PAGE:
Fortunately some local organizations- such as REACH- had been formed and carry out grassroots actions that meet a large echo locally. REACH aims to preserve, restore and maintain Cameron Highlands as an environmentally sustainable agriculture and hill resort within a permanent nature reserve.

Examples of farming malpractices highlighted by REACH


Fertilizers and pesticides flow into the waterways 

Local farmers resort to copious amounts of manure and synthetic fertilizers and rely on indiscriminately and excessively on pesticides (see in The Star).

With rain and irrigation, all these fertilizers and pesticides flow into the waterways and get deposited in sediment. Toxic and illegal pesticidesTwo toxic and illegal pesticides known to cause serious health problems to humans are poisoning Cameron Highland's major rivers.

Universiti Kebangsaan Malaysia (UKM) researchers who conducted numerous tests found concentrations of the banned pesticides DDT and lindane in Sungai Bertam and Sungai Telom.

The United States' Environmental Protection Agency (EPA) had classified the pesticides as a probable human carcinogen.Both DDT and lindane have been completely banned in Malaysia.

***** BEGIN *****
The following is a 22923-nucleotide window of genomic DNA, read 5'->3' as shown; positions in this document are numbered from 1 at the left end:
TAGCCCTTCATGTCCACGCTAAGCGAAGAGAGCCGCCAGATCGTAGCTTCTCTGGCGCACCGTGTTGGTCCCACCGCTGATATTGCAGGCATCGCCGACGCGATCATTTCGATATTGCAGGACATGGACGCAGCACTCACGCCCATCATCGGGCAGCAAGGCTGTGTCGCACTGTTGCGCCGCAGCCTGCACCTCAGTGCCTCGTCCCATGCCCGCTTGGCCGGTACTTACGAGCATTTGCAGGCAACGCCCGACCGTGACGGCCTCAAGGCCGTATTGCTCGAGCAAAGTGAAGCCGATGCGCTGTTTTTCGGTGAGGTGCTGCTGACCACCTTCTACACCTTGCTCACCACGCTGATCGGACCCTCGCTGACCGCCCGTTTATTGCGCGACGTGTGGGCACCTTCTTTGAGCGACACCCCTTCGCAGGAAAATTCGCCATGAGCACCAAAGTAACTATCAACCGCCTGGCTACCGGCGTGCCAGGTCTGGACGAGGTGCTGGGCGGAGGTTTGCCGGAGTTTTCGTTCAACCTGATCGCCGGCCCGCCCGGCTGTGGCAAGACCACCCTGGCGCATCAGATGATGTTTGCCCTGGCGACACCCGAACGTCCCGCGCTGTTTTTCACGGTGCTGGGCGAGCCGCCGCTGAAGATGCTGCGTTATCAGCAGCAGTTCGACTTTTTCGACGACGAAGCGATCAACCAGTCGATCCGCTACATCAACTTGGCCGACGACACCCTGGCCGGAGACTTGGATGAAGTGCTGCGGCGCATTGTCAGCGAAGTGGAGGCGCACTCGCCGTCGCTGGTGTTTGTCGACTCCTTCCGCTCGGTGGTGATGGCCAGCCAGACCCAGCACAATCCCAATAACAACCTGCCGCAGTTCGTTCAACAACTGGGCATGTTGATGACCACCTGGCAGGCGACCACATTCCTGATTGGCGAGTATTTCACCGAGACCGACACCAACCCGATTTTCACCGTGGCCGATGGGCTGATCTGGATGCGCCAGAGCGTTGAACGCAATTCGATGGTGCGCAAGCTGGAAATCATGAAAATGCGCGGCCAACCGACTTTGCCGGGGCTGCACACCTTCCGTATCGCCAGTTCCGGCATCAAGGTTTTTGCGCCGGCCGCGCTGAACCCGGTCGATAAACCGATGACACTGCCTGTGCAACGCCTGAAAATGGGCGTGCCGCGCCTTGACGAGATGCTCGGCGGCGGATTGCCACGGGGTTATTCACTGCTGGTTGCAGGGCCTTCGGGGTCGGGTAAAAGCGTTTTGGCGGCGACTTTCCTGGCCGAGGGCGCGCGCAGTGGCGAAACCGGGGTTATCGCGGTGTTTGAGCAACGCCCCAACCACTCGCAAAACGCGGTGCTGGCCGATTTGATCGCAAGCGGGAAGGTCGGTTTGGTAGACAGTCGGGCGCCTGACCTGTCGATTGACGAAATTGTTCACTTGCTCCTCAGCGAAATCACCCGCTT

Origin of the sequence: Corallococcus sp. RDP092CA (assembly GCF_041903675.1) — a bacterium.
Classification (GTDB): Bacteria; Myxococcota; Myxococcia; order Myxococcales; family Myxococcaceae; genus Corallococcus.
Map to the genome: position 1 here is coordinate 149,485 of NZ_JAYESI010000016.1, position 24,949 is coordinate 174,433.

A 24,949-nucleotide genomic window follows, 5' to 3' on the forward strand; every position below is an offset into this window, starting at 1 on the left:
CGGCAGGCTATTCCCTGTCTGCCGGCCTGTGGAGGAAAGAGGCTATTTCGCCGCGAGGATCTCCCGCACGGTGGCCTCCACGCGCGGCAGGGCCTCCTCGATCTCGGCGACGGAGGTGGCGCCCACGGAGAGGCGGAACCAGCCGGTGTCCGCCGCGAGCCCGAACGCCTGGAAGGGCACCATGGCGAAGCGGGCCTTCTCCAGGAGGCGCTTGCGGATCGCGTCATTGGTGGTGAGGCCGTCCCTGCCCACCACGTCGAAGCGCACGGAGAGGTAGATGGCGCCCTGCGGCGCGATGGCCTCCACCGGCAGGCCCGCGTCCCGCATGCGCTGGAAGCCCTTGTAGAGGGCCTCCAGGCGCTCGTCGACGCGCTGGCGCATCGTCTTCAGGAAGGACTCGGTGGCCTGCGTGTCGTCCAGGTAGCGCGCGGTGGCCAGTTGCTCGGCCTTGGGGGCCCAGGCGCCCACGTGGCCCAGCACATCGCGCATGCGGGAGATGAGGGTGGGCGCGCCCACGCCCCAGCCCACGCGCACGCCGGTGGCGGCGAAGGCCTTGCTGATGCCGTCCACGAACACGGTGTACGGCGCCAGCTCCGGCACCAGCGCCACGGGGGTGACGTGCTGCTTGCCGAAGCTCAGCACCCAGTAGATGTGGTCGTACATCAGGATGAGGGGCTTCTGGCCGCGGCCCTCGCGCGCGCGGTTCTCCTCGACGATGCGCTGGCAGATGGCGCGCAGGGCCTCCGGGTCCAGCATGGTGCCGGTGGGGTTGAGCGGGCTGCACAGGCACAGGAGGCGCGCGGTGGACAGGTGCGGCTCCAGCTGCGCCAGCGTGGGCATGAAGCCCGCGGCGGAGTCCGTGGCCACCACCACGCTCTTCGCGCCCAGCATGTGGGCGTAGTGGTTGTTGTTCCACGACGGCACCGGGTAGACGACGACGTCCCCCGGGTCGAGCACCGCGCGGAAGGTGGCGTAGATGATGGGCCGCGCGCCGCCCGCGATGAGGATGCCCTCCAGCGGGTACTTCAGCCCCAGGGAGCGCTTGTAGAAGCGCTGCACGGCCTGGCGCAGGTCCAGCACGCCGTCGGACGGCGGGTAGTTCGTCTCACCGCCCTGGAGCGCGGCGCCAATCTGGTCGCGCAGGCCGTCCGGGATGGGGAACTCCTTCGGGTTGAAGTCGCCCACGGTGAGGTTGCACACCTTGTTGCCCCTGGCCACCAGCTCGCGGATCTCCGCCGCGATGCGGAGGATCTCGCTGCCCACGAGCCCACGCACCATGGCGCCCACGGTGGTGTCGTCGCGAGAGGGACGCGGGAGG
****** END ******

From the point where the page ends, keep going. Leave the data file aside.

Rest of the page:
They are among the list of toxic chemicals identified in the Stockholm Convention of Persistent Organic Pollutants (POPs) which Malaysia signed in 2002 but has yet to be ratified.

Foul water

A group of farmer had their water supply polluted by illegal clearing by another farmer. Outraged, the affected farmers have lodged two police reports against the errant farmer (see in The Star).

Land Office enforcement officers have since ordered the land clearing to stop. But a site visit showed that workers were still busy preparing the cleared land at the top of the hill for agricultural cultivation.